Take the 2-minute tour ×
Stack Overflow is a question and answer site for professional and enthusiast programmers. It's 100% free, no registration required.

I have a simple one page PDF document.

Using Adobe Acrobat X (10.1.4), I added 2 graphical annotations (Ink). So far so good.

Now I opened the document in Notepad++ to inspect it. Everything seemed fine. There was the annotations array, and both annotations. All good.

Then I randomly entered one space char " " in the xref table to make the document "invalid". When I opened it in Adobe Acrobat X (Version 10.1.4), it was capable of displaying everything like it was (apparently after automatically repairing the document) and asked me then, wether I would like to save the new version to disk. I did.

Now I opened the document in Notepad++ again, just to find, that it looks completely different, than it looked like before I did the modifications.

The most weird thing is, that most of the objects just vanished from the document! There were still references to them, but the actual objects are not there. In addition there were a bunch of flate-decoded stuff.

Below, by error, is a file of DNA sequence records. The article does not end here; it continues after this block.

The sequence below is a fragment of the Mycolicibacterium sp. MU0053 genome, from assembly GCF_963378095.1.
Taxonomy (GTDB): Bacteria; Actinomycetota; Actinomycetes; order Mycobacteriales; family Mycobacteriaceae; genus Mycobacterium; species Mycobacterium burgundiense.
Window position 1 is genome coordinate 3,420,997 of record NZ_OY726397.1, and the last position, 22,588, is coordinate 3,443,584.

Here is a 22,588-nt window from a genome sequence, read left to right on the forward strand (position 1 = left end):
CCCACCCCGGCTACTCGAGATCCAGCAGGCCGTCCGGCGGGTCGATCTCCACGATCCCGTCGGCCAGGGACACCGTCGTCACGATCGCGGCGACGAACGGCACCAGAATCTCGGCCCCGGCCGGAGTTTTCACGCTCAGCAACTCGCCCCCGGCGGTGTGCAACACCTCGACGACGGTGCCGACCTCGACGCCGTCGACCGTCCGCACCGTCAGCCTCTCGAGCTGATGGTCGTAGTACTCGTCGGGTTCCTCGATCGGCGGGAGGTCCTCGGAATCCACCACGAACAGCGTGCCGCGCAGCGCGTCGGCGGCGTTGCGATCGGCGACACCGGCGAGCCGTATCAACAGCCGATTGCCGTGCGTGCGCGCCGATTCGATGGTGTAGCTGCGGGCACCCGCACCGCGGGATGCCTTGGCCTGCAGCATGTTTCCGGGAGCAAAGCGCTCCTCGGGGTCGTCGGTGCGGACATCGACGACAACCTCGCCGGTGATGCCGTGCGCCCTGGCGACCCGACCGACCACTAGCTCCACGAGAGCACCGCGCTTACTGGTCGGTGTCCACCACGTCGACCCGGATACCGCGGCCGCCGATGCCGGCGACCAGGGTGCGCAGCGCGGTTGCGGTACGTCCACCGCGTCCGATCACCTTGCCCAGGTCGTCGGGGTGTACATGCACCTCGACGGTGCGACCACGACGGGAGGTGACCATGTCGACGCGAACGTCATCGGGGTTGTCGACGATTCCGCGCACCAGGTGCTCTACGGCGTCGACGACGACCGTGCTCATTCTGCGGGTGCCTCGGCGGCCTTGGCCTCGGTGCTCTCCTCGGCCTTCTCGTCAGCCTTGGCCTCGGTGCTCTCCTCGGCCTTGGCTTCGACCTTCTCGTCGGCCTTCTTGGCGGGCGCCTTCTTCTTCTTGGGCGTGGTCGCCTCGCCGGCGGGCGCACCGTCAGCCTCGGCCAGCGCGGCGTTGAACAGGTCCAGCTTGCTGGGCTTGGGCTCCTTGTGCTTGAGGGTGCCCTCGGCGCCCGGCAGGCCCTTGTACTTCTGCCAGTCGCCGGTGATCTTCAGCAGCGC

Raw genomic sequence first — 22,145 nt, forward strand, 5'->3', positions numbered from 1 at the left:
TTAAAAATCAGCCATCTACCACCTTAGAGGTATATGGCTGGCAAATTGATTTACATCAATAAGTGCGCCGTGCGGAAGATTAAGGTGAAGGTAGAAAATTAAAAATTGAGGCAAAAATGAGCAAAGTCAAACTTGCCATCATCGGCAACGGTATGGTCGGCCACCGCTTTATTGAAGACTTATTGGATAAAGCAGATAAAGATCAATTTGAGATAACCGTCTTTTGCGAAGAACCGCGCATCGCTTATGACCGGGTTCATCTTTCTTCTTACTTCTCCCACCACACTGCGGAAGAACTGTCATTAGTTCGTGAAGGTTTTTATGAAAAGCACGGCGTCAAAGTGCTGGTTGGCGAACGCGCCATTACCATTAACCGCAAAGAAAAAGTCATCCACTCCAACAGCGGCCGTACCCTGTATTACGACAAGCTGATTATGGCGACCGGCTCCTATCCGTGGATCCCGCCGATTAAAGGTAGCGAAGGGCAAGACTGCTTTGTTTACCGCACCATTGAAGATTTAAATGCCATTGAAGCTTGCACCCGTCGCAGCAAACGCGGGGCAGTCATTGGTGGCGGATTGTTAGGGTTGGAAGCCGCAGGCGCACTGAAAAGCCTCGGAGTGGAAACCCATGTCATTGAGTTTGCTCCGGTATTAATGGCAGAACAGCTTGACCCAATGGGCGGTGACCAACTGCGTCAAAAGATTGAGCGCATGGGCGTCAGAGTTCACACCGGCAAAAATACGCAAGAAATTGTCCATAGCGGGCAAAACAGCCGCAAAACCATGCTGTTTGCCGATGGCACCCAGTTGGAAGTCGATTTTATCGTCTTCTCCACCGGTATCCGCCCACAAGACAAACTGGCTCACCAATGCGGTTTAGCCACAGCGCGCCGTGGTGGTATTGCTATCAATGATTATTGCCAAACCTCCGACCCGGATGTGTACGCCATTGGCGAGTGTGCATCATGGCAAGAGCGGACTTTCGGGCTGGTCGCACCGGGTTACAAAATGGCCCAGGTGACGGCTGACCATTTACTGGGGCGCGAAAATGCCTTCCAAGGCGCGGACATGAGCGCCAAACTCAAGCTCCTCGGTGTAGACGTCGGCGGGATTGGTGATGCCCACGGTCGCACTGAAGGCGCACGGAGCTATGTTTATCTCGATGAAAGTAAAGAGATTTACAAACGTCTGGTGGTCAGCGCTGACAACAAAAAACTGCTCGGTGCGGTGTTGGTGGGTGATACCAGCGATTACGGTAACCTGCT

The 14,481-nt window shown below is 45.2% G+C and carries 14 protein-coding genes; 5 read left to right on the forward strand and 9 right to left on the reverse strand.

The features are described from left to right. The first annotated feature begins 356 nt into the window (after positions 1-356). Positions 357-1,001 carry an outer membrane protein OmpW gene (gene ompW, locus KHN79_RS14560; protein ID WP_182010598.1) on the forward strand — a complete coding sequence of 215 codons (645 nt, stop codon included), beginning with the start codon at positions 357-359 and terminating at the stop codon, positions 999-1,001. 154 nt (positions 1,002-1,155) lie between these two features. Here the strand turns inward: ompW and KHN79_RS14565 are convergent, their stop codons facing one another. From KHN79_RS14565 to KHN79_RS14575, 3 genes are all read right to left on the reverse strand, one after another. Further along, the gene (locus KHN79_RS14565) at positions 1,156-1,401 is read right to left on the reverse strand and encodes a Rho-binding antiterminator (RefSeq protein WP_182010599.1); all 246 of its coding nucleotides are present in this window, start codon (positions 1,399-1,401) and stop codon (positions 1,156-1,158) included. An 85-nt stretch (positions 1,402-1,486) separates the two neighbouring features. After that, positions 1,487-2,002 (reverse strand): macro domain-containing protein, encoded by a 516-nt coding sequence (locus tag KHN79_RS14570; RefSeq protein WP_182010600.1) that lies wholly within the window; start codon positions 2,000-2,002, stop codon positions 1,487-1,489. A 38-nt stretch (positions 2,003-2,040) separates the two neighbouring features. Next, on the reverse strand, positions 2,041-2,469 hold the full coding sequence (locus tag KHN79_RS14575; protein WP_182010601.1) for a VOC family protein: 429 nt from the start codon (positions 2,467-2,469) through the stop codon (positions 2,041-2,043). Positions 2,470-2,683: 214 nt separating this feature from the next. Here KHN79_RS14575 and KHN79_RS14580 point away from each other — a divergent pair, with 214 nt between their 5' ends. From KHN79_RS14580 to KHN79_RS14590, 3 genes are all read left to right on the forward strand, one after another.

Is it possible, that the Adobe Acrobat reader not only compresses streams, but also whole objects including there "x y obj" and "endobj" tags?

share|improve this question

1 Answer 1

up vote 3 down vote accepted

As of PDF 1.5 object streams have been introduced to the PDF format, cf. section 7.5.7 of the current PDF specification ISO 32000-1:2008:

An object stream, is a stream object in which a sequence of indirect objects may be stored, as an alternative to their being stored at the outermost file level.

NOTE 1 Object streams are first introduced in PDF 1.5. The purpose of object streams is to allow indirect objects other than streams to be stored more compactly by using the facilities provided by stream compression filters.

By allowing Adobe Acrobat to save the repaired version of your document, you implicitly allowed it to do that in its perferred format which due to compactness uses object streams

share|improve this answer
    
That was helpful. Thank you. –  H. A. Samad Jan 18 '13 at 9:14

Your Answer

 
discard

By posting your answer, you agree to the privacy policy and terms of service.

Not the answer you're looking for? Browse other questions tagged or ask your own question.